The White House declined to comment, but Axios and The Wall Street Journal reported Thursday that Cain is being considered. The president has already said he plans to nominate another conservative ally, Stephen Moore, for a separate vacancy on the board. Moore’s nomination has encountered criticism that he is unqualified and too politically focused for a Fed board seat.

Cain, a former CEO of Godfather’s Pizza, ran for the 2012 Republican presidential nomination but dropped out after allegations of sexual harassment and infidelity.

TRUMP-SMALL BUSINESS

Trump taps Carranza as Small Business Administration chief

WASHINGTON (AP) — President Donald Trump has announced that U.S. Treasurer Jovita Carranza is his pick to replace Linda McMahon as Small Business Administration chief.

Trump tweeted Thursday night that McMahon has “done an outstanding job” and that he looks forward to Carranza joining his Cabinet.

Before serving as U.S. treasurer, Carranza was a deputy administrator of the SBA during George W. Bush’s presidency.

Trump announced last week that McMahon, a former executive at World Wrestling Entertainment, would be stepping down to help his re-election effort. The SBA is best known for the small-business loans it makes and the disaster aid it provides to companies and entrepreneurs. It’s also tasked with monitoring government officials’ compliances with contract laws.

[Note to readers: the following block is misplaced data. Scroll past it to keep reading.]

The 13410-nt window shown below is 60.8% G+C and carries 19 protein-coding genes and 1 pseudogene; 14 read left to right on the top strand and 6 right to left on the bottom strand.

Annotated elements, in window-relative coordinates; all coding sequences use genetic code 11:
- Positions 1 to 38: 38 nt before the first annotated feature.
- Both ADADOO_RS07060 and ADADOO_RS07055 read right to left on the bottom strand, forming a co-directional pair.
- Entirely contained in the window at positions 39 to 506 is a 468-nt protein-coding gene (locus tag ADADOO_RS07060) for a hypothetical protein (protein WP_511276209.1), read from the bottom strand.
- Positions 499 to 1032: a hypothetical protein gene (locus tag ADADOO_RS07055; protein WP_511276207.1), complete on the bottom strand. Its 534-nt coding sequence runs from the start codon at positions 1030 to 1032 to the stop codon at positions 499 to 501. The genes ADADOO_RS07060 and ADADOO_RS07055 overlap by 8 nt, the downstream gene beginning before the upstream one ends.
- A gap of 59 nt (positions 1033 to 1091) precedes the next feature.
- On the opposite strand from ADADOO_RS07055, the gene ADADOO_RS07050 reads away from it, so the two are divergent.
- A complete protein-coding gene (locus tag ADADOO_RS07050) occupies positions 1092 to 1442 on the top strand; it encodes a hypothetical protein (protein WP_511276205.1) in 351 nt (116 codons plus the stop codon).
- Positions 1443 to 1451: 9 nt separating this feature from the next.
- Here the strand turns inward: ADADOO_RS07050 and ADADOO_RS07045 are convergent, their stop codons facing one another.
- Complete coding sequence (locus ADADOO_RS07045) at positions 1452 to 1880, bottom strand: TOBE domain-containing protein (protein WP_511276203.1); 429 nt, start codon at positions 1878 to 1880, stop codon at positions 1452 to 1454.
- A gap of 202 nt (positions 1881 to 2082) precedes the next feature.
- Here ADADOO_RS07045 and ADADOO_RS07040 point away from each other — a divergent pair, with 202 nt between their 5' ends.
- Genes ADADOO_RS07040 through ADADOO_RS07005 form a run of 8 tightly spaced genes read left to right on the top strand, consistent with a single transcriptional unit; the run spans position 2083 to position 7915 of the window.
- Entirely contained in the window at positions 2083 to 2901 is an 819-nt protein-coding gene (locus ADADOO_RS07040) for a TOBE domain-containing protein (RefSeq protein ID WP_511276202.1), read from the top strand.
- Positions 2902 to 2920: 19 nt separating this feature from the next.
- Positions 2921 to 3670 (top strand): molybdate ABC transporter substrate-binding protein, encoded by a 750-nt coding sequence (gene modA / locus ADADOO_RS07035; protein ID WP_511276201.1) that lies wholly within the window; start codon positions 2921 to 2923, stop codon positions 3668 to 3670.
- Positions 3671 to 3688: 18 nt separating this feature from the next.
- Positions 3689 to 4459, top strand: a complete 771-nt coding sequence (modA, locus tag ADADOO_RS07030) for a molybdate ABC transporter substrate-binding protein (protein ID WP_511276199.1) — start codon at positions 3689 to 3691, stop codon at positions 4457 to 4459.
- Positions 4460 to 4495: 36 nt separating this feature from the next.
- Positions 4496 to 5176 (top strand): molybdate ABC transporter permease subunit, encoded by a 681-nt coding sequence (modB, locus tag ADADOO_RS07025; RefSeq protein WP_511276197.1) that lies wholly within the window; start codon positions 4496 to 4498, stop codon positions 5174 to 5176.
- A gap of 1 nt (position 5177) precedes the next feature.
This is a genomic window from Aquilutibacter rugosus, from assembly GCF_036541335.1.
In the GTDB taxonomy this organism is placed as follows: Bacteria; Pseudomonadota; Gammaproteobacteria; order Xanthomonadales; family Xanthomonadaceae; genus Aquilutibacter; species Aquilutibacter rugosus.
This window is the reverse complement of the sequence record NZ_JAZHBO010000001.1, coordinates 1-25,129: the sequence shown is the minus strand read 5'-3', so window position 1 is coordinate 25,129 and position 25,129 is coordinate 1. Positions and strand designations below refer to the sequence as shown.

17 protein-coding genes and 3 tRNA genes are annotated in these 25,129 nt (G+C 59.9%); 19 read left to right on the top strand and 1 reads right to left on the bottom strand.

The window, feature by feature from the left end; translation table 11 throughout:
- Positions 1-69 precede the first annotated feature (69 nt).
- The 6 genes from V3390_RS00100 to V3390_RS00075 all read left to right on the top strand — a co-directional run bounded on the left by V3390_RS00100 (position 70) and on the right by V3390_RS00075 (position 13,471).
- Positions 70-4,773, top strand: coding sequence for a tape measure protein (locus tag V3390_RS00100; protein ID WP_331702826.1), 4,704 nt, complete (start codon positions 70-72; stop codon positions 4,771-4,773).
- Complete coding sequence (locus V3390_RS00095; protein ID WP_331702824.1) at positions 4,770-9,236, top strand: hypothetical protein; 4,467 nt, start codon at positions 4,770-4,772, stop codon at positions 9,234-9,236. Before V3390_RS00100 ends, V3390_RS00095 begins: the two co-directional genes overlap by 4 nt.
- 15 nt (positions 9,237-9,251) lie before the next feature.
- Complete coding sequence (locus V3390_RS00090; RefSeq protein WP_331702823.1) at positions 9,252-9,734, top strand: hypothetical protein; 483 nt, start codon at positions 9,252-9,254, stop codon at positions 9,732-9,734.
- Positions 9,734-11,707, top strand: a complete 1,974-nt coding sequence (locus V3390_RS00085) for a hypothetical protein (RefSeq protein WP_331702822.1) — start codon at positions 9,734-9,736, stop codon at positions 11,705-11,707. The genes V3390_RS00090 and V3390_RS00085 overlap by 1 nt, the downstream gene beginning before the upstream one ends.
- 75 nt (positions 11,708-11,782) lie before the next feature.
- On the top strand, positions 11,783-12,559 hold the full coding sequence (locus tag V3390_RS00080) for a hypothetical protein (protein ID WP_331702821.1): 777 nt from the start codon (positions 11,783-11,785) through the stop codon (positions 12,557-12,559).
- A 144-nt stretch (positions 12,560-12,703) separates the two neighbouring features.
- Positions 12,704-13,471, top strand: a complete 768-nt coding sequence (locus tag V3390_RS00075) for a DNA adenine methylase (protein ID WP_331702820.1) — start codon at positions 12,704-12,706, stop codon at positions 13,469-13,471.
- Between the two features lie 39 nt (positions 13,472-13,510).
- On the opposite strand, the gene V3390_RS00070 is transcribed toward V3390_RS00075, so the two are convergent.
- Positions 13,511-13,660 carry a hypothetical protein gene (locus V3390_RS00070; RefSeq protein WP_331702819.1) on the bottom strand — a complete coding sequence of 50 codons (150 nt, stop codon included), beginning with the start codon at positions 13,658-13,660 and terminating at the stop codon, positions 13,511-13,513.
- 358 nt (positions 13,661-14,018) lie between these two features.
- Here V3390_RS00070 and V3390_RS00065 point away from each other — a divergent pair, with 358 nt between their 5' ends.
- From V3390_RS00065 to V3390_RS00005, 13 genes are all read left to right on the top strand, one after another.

Carranza’s nomination must be approved by the Senate.

HUAWEI-COLLEGES

US colleges halt work with Huawei following federal charges

BOSTON (AP) — Colleges in the U.S. are cutting ties with Chinese tech giant Huawei (WAH’-way) as the company faces allegations of bank fraud and trade secret theft.

The Massachusetts Institute of Technology told its faculty Wednesday it will not accept new deals with the company or renew existing ones in light of recent federal investigations.

It follows similar decisions at Princeton University and the University of California, Berkeley, which say they have suspended work with the company.

The U.S. Justice Department in January accused Huawei of violating U.S. trade sanctions with Iran and separately of stealing technology from T-Mobile. Huawei pleaded not guilty in both cases.